Concerns Regarding Invalidated Patents and Appeals Process in Apple v. Samsung Case
This week, the U.S. Court of Appeals for the Federal Circuit denied Samsung’s motion for a stay pending their appeal to the Supreme Court in their design patent case with Apple. Following this denial, Apple’s lawyers requested entry of a “partial final judgment” to request that the damages (other than those related to devices for which trade dress was also claimed and later found invalid) must be paid by Samsung now, rather than following the conclusion of the appellate process.
However, timing is everything. Apple’s request for immediate payment of the damages award coincides with reports that one of the design patents under dispute in the Apple-Samsung case has been ruled invalid in a review process at the PTO. This signals erosion in Apple’s overall legal foundation.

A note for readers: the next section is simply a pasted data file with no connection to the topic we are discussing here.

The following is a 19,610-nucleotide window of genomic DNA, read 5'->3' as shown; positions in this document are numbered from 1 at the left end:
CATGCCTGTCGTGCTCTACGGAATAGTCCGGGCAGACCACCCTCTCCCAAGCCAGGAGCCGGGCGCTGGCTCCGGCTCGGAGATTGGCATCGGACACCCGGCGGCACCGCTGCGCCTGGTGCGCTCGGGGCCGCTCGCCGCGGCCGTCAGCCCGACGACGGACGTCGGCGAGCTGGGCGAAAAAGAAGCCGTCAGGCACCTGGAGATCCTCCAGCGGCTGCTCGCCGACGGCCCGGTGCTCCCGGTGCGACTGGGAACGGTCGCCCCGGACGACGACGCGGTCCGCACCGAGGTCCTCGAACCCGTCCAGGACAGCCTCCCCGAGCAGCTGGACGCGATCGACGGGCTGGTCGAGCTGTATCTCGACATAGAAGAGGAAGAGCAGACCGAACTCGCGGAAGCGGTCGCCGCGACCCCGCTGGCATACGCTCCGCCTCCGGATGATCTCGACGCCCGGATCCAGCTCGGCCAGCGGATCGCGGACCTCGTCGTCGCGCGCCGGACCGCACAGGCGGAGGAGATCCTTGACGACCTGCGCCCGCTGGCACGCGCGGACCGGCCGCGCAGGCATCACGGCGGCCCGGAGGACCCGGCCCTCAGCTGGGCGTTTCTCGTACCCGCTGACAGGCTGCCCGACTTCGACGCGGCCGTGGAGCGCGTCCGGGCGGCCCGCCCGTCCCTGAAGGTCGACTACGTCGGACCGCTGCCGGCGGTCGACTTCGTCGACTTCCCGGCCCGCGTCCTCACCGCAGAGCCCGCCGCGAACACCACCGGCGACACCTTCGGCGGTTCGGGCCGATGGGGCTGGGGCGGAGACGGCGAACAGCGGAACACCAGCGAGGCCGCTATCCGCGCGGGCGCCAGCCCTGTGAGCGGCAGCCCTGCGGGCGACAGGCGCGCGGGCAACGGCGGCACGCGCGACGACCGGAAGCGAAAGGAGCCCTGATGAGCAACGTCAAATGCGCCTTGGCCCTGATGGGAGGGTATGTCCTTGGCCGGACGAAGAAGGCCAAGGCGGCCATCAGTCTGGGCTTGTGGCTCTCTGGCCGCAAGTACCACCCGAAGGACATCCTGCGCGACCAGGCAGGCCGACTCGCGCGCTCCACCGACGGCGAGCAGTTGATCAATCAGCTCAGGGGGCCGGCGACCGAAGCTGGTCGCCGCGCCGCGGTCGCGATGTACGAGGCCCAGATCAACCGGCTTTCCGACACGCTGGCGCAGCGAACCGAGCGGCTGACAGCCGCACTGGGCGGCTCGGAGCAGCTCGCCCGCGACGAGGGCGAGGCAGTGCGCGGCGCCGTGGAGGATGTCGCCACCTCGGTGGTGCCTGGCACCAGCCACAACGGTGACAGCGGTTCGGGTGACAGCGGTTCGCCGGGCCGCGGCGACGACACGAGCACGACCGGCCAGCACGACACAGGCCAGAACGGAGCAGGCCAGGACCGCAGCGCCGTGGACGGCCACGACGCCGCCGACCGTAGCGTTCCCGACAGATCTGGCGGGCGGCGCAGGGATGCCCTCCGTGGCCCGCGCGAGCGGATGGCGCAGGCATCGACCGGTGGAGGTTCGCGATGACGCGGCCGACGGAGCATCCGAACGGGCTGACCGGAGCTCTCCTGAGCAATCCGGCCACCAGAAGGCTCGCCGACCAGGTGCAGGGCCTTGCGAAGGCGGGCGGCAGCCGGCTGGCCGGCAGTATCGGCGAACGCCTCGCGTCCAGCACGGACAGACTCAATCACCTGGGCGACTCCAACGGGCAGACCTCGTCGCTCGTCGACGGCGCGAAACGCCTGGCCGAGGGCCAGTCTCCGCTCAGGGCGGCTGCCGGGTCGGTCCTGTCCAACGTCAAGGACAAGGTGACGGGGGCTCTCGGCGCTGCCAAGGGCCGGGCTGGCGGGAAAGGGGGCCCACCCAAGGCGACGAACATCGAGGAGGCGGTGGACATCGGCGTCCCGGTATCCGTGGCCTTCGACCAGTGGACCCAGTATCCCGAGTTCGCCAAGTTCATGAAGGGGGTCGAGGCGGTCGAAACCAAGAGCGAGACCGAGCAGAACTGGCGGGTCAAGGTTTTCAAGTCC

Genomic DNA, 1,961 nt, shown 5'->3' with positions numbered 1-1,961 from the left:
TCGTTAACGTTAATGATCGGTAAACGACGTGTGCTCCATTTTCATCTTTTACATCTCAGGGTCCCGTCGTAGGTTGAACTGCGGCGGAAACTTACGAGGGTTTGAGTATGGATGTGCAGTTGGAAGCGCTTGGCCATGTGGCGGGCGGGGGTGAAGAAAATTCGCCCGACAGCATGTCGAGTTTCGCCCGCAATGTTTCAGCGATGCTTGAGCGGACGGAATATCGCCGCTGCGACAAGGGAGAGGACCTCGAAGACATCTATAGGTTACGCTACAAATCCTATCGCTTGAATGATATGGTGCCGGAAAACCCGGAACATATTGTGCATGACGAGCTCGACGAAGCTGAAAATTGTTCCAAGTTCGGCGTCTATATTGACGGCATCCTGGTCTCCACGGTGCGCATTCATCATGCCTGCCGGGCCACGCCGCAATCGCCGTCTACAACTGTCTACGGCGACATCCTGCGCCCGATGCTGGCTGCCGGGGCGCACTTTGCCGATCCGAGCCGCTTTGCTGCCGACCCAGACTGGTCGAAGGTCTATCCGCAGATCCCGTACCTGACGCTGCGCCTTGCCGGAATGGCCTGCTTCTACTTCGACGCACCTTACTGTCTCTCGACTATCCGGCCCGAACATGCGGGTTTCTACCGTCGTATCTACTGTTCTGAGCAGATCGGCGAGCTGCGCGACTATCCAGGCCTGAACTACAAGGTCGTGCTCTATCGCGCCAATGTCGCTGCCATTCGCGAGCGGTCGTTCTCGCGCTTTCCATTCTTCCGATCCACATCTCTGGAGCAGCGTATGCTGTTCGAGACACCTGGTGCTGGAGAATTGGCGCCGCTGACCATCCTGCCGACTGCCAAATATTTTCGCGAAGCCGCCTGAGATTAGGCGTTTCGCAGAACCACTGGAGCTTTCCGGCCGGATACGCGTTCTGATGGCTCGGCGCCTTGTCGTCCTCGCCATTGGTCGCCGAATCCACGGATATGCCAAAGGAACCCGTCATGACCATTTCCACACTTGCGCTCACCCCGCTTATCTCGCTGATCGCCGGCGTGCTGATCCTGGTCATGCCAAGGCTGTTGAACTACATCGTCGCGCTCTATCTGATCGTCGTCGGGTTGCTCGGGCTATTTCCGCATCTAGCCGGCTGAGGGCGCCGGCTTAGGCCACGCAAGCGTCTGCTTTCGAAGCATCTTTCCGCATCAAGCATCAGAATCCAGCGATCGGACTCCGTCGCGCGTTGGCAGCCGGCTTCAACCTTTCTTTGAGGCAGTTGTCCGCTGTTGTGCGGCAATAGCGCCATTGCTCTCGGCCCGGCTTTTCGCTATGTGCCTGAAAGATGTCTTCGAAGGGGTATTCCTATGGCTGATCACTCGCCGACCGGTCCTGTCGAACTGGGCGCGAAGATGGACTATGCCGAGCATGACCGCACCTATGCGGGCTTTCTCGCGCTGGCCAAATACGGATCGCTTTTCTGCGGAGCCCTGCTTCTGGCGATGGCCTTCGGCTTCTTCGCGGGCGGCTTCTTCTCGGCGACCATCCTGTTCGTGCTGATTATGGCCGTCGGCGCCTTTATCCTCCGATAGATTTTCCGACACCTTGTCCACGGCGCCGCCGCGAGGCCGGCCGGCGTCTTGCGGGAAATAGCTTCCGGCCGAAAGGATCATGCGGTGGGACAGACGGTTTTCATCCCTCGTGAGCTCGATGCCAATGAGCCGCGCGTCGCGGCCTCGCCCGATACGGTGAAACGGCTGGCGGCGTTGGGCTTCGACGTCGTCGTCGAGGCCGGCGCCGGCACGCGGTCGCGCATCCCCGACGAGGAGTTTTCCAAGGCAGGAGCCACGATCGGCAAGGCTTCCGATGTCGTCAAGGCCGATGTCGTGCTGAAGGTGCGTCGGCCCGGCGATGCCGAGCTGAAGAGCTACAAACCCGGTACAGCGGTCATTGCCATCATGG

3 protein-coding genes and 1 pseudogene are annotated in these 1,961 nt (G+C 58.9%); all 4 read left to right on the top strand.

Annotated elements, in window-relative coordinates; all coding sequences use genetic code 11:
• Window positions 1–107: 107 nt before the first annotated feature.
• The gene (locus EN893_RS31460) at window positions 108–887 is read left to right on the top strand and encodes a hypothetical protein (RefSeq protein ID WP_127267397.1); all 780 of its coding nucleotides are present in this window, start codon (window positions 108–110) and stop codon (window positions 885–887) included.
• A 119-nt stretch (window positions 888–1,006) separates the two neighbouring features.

With Apple’s request for immediate payment, we once again see that the requirement to pay the full value of the product, unique to the design patent system, is being incentivized by the court system. Furthermore, if Apple is successful in their pursuit of the damages, it could set off a flurry of litigious behavior in this area that will have residual effects on consumers. The most ironic, and disappointing, development of all, however, may be if patents giving rise to the damages claim are ultimately invalidated by the very entity that should not have granted them in first place.
HLF has kept an eye on the case throughout its entirety, as the implications mean higher prices for all consumers, including the Hispanic population relying on inexpensive mobile devices, and less innovation for the technology sector at large. We hope to see Judge Lucy Koh stay any payment of damages until the process runs its course so that unfair damages awards do not harm consumers.